Why I Reacted Negatively to a Positive Fibromyalgia Post


I am the quintessential architect of compassion. In fact, if you look up the words “sympathy” and “empathy” in a dictionary, you’ll find a picture of me underneath waving both sympathetically and emphatically. So I’m not quite sure why I reacted so negatively to a positive posting on a fibromyalgia forum. It wasn’t a twee comment, nor a notation of insincerity. It was a genuine heartfelt mention of all the things the person felt gratitude for since being diagnosed a year earlier. But like a pigeon spying a gleaming, newly washed car or a bald man’s head, I pooped all over it.

It wasn’t that I was jealous, just resentful. Yeah, I know, that is an awful thing to admit. But at least I’m owning my pettiness. Still, it was all rather perplexing, because I don’t do jealousy or envy, not even a little bit. But as I read her warm and earnest words, I couldn’t help but begrudge her zeal for life.

She wrote about how thankful she was that she was still able to work, and I thought about the fact that I had to give up my dream job. A job that I had trained for three long years to achieve. She listed how lucky she was to have the love and support of friends and family and I thought back to how, for years after, my friends and family thought I was faking my illness. That on any given day, the only person to see the pain and struggle I go through is my son, and that it is him and him alone. On my worst days, he carries the burden (not that he sees it as such) of having to care for the one person who should be caring for him.

I snorted derisively as she shared how she was still able to do all the things she loved and remembered with a lump in my throat the daily walks my child and I would take. Our “us time” where we talked about everything and anything, or my bed sheets stained with the art we created because we were to lazy to sit at a table because we thought it stifled our creativity.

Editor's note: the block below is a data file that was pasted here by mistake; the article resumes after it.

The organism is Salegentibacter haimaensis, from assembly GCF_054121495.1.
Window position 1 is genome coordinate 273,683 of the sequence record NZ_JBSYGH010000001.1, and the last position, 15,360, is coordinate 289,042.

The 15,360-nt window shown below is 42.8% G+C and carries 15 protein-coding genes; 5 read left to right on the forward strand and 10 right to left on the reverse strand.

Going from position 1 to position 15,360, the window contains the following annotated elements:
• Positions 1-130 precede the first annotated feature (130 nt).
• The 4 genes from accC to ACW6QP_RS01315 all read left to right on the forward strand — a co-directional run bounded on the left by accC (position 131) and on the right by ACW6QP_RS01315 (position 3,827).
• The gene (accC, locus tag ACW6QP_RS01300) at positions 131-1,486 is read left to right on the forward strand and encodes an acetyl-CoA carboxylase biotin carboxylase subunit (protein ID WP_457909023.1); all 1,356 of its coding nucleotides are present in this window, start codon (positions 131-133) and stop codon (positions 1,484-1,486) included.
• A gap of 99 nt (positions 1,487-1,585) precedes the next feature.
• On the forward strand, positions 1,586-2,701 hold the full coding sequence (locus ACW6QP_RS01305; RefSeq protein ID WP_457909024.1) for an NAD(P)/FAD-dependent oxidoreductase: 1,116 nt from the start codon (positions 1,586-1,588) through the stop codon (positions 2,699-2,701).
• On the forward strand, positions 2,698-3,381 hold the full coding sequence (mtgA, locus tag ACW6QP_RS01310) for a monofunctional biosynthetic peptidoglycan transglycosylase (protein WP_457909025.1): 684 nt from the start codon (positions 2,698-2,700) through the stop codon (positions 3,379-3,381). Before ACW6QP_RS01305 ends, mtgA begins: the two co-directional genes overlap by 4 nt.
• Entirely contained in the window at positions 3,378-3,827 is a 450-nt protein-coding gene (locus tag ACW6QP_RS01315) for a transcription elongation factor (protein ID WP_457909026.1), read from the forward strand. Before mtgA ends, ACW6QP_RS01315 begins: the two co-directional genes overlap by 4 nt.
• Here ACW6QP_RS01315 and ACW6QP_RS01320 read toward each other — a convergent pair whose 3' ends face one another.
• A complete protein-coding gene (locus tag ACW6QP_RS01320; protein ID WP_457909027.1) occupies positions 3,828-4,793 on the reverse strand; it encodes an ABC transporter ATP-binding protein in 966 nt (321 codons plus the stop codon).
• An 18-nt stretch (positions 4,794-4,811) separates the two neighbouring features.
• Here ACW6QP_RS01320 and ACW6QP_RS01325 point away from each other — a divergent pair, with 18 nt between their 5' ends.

And as she composed the fact that she would rather adapt to her illness than give up the things she loved, I spitefully noted that that was all well and good. That she was only in the early stages and that things were bound to get much, much worse.

And that’s when I stopped. Because like many chronic illnesses, fibromyalgia is a great deceiver. It lets you believe that all the things you love to do will continue. That the worse days can be overcome and that over time, the pain will lessen. It gives you a sense of well-being and the feeling that all is right in the world one day, and then it takes it away the next. And finally, it can slowly eat away at you, your confidence, your independence, your sense of how you fit into this world and the very essence that makes you who you are.

Why would I wish any of that on anyone?

After a couple of days, I went back and re-read her words. I saw her positivity, her strength, her determination to adapt and not let her condition defeat her, and I was filled with an overwhelming feeling of respect and admiration. That’s when I realized why I had been so damning of this random stranger. It was because I wanted to feel as she did. I wanted her fighting spirit and her will to never give up. I wanted her drive to succeed and to not let anything stand in her way. But most of all, I wanted her sense of self-belief.

So I’m not such a bad person after all. I just got lost in the mire of my own illness and one that was of my own making. And although there will be days where I will undoubtedly slip into the wallow that is my pity party for one, like the person who typed that comment, I need to adapt and be thankful for the things and the people I do have. It will not be an easy journey, but it’s one I’m willing to undertake.

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Thinkstock photo via Poike.


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